With fantastic support and encouragement, the result of our meeting was that I will revive my Kate on Conservation blog, with the full support of the Born Free Foundation – receiving direct information and (hopefully) a few exclusives, to bring my lovely readers my genuine thoughts and perspectives on conservation issues across the globe from a compassionate supporter’s perspective. I can’t tell you how excited I am!

In the mean time, I’ve been pretty reflective on my relationship with the charity thus far… here’s a little look back on the journey I’ve had to reach this point of blogging with Born Free Foundation:

DSC_0098 Growing up, the stories of Joy and George Adamson’s life with animals captivated me!

DSC_0001So many inspiring thoughts and words on the pages of these beautiful books.

DSC_0127I’ve been a Born Free ‘adoptive parent’ for many years. Beginning with lions Raffi & Anthea in 1996.

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Using the Born Free Foundation as the basis for my end of primary school project; 2001.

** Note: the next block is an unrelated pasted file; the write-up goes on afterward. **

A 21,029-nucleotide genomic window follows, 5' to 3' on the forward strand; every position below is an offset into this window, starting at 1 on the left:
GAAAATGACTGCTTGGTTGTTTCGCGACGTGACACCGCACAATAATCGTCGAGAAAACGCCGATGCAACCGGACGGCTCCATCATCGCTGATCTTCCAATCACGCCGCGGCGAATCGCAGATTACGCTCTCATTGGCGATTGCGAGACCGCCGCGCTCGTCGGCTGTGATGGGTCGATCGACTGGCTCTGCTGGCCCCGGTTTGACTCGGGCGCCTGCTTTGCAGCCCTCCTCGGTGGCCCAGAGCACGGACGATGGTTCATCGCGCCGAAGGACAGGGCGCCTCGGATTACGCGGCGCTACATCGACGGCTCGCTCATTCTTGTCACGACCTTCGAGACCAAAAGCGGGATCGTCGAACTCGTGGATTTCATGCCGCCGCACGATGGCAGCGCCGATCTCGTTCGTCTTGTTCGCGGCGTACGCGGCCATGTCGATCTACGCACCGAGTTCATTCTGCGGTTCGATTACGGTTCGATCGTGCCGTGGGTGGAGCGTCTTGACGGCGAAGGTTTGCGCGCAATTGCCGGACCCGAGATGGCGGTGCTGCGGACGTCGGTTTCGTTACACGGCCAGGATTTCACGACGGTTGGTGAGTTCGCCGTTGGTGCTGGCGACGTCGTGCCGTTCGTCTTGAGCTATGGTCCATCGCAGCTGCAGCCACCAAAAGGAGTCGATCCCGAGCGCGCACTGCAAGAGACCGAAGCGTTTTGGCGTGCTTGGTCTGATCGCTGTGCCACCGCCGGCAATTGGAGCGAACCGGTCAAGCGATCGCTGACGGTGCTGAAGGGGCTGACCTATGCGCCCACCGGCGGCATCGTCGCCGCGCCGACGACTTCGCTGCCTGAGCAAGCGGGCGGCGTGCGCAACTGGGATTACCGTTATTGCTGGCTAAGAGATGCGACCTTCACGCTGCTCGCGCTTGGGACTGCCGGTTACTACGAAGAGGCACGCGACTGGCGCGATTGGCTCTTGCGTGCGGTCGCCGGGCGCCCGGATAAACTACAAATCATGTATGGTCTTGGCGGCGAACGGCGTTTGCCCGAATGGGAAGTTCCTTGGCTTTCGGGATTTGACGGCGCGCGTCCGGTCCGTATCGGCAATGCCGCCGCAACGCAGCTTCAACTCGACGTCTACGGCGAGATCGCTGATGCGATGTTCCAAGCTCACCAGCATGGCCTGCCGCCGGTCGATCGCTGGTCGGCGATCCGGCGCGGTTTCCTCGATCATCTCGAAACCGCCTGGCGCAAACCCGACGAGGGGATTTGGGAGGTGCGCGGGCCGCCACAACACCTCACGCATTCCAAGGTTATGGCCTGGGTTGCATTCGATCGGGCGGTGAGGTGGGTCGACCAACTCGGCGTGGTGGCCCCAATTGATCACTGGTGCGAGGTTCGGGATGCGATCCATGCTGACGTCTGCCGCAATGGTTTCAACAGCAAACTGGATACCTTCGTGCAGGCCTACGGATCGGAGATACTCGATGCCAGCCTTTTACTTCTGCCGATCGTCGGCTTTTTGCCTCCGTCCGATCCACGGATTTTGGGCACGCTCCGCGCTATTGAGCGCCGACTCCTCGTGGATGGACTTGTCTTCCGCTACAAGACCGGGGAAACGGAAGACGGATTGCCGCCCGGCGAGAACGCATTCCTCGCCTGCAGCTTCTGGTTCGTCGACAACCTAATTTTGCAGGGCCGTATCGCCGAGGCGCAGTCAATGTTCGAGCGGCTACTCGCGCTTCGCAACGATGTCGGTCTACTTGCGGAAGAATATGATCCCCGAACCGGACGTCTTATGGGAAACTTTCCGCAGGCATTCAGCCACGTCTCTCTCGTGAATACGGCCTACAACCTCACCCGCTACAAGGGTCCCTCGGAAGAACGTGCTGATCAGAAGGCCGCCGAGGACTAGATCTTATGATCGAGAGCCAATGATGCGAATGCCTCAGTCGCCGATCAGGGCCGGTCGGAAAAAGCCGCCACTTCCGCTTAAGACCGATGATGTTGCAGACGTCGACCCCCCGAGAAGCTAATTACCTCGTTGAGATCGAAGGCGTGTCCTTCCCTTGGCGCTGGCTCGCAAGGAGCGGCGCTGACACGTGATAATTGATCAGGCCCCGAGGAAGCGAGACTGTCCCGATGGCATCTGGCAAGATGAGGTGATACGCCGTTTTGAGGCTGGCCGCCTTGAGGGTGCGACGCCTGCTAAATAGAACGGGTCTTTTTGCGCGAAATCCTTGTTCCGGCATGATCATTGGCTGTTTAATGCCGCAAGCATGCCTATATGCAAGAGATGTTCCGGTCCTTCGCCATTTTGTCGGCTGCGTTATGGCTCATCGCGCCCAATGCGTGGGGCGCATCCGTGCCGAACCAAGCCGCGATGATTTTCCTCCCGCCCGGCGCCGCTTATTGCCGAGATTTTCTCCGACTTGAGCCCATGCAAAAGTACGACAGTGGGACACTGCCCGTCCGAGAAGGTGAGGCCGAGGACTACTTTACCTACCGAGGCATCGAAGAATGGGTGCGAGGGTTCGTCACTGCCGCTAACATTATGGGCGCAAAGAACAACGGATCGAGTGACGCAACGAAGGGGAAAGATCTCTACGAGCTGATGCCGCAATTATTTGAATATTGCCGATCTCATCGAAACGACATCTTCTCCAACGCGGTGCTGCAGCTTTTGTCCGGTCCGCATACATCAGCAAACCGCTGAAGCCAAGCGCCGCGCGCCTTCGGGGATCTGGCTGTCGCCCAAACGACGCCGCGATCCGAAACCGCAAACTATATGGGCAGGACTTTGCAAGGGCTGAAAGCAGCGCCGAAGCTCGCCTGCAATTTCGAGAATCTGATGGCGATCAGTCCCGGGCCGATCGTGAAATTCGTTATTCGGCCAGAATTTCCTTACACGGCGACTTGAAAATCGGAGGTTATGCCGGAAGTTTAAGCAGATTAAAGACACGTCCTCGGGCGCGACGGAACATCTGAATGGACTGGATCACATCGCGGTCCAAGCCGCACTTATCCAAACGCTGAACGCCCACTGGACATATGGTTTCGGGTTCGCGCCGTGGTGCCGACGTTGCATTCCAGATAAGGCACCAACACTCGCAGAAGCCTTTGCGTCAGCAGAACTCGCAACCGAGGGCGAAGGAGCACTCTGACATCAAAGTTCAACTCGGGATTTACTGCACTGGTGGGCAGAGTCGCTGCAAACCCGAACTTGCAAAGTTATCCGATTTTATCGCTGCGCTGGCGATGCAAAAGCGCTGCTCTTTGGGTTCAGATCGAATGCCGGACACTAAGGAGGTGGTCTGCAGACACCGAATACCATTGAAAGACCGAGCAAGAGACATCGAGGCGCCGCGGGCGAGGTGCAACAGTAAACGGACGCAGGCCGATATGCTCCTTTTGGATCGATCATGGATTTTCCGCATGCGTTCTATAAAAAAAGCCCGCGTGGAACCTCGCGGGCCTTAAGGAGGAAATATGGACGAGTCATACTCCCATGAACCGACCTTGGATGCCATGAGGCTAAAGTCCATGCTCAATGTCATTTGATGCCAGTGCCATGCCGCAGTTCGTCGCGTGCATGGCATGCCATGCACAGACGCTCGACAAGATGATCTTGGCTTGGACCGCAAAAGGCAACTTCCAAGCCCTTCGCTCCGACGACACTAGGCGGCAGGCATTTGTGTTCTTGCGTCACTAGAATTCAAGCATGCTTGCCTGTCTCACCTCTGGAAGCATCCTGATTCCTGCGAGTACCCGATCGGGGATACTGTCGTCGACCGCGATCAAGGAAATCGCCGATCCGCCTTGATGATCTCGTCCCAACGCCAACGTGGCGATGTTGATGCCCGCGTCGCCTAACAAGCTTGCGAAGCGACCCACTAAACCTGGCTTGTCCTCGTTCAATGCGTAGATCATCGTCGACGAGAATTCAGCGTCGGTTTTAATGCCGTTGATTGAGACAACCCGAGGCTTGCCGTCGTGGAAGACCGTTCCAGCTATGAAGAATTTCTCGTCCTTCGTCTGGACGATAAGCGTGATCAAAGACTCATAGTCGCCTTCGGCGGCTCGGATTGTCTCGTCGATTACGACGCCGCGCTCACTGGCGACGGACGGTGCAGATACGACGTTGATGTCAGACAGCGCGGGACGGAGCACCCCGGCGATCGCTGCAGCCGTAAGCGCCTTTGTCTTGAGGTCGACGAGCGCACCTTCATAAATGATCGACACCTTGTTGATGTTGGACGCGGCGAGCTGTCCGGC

DSC_0130I began fundraising for the charity in my early teens, beginning with collecting used stamps and loose change, selling raffle tickets, etc. Before applying for ‘Get More Involved’ packs.

DSC_0131I remember holding a tap top/bake sale of goods from my front lawn when I was about 14. On refection, it may have been a little more effective if I didn’t live in the bottom of a cul-de-sac…

DSC_0132(Above and below): Some of my early fundraising initiatives. Designing my own (rather crude-looking now) Born Free stationary and calendar.

imageA little look inside my homemade calendar…

DSC_0139Following Born Free updates over the years (some of my hoard, which runs from 2002 – 2014!)image2008, aged 18, I made the life-changing decision to volunteer at Shamwari Game Reserve, home of the Born Free Big Cat Sanctuaries.

DSC_0141The letters I received at the beginning and end of my volunteering trip.DSC_0128Celebrating Born Free’s milestones over the years – 21st anniversary, 25th, and this year’s 30th year of the foundation!

DSC_0142The latest collection of literature I’ve been given in the last month – a bit of background reading for my blog posts to come!!